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The Future Of Car Sales Favors Tesla

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The Future Of Car Sales Favors Tesla

Automakers around the world are slowly starting to restart production. But even if they can ramp up production, the selling environment will likely look a lot different post-COVID-19. This trend favors a company like Tesla. 

Earnings Recap

Tesla Motors Inc (NASDAQ: TSLA) plans to reopen part of its Freemont production facility on Friday, the first step in what Elon Musk hopes will be a full resumption of business.

The company is coming off a surprisingly strong earnings report, in which they reported a GAAP profit of $16 million on revenues of $5.99 billion, resulting in earnings per share of $1.24.

But it wasn't all good news, as Tesla also recorded a negative free cash flow of $895 million, which makes its goal of being free cash flow positive for 2020 a bit more challenging. As for all U.S. automakers, it remains uncertain how quickly its U.S. plant and suppliers can ramp up due to COVID-19 restrictions. Therefore, near-term profit guidance is “currently on hold,” as Tesla still hopes it will be able to achieve its first full year of profitability.

Despite Musk initially dismissing the coronavirus concerns, COVID-19 forced Tesla to pause both its auto and solar energy segments, impacts of which will likely be fully seen on the balance sheet of the second quarter. The company has already implemented furloughs and pay cuts and ceased all but essential contractors and temporary assignments. But Tesla still continued to sell cars online and deliver them to customers with a contactless delivery option throughout the U.S. That puts them at a distinct advantage, despite the fact that their European counterparts may beat them to the reopening punch.

Competitors forced to a new normal – a digital one

Carmakers have been hit by supply chain disruptions, plant shutdowns, and a lack of state support in emerging markets. The outbreak is forcing them to a new normal and a new strategy when it comes to sales and contactless delivery. German carmakers BMW (OTC: BMWYY), Mercedes, owned by Daimler AG (OTC: DDAIF), Volkswagen AG (OTC: VWAGY) and Japanese Honda Motor Co (NYSE: HMC) have launched online operations to push sales even in the post-COVID-19 era.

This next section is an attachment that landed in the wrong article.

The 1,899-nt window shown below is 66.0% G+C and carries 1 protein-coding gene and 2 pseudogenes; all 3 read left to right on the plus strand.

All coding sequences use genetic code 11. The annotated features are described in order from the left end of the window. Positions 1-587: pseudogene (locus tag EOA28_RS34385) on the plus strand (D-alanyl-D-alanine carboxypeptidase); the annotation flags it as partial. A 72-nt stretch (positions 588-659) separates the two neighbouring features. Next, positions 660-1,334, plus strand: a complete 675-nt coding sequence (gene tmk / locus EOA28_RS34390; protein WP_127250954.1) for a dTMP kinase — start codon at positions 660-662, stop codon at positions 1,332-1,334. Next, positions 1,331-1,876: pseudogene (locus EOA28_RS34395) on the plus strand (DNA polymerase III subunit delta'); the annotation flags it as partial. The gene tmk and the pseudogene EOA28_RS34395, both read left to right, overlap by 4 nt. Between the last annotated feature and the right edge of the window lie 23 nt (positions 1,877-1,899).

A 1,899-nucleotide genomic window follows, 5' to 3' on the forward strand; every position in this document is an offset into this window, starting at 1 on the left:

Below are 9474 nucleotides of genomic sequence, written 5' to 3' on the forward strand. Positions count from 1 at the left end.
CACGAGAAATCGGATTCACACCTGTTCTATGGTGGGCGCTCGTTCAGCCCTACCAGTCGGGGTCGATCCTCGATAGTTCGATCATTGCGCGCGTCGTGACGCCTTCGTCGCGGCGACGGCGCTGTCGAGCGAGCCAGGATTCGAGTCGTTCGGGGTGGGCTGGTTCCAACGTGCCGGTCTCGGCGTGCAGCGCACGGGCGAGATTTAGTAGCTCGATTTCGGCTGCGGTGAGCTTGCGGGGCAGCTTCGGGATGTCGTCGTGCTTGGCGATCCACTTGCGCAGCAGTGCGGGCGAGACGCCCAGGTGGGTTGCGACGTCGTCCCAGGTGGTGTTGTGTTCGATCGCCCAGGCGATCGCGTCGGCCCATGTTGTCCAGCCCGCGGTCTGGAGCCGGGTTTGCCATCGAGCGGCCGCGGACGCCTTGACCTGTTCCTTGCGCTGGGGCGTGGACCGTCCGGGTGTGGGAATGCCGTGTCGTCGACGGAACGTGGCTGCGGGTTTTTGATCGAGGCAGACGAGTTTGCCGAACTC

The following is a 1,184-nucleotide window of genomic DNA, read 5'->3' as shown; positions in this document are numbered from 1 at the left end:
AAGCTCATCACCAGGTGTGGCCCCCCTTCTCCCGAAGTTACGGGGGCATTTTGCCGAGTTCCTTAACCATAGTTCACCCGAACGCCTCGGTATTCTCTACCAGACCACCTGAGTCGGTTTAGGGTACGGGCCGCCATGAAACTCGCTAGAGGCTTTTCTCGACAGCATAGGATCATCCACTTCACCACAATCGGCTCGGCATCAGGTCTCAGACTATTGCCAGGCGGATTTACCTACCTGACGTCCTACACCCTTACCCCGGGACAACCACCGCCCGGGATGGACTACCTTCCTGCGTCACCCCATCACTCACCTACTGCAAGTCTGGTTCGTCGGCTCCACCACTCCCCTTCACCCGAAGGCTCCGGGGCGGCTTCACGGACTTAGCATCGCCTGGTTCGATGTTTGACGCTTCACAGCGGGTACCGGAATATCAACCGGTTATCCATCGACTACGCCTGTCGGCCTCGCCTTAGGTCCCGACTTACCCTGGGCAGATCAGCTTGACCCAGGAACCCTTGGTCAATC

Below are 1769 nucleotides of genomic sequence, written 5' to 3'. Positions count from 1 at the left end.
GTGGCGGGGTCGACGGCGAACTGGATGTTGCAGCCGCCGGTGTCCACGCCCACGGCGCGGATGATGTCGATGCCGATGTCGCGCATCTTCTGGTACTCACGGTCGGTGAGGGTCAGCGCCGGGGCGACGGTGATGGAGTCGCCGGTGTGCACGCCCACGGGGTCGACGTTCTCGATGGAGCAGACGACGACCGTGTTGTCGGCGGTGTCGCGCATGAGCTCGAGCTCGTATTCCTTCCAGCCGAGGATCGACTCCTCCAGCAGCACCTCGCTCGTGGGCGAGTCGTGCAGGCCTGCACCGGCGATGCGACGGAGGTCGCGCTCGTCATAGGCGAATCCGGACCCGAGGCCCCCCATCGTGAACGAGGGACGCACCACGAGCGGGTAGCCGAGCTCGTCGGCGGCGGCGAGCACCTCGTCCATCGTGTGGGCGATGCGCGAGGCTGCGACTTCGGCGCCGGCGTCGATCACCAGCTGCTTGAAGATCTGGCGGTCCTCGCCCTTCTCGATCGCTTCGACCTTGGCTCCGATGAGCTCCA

Meanwhile, Peugeot (OTC: PUGOY) is getting ready to gradually restart activity with French sites gradually re-starting from May 11. And with the virus seemingly under better control in Germany, it shouldn't be long before the German automakers are back to producing cars.

In Michigan, Gov. Gretchen Whitmer has cleared the way for the Big Three automakers to reopen their plants, with May 18 set as a tentative date. 

Outlook

UK car sales plunged 97% in April to the lowest level since 1946, so there's really nowhere for car sales to go but up. In the U.S., Apri auto sales hit their lowest point since 1980, according to AutoData. So the good news is there's really nowhere to go but up. But car companies being forced to move to an online salesforce, it will take a long time for the traditional carmakers to catch up to Tesla's head start. 

 

This article is not a press release and is contributed by Ivana Popovic who is a verified independent journalist for IAMNewswire. It should not be construed as investment advice at any time please read the full disclosure. Ivana Popovic does not hold any position in the mentioned companies. Press Releases – If you are looking for full Press release distribution contact: press@iamnewswire.com Contributors – IAM Newswire accepts pitches. If you’re interested in becoming an IAM journalist contact: contributors@iamnewswire.com Questions about this release can be sent to ivana@iamnewswire.com

Image: Everycarlisted

 

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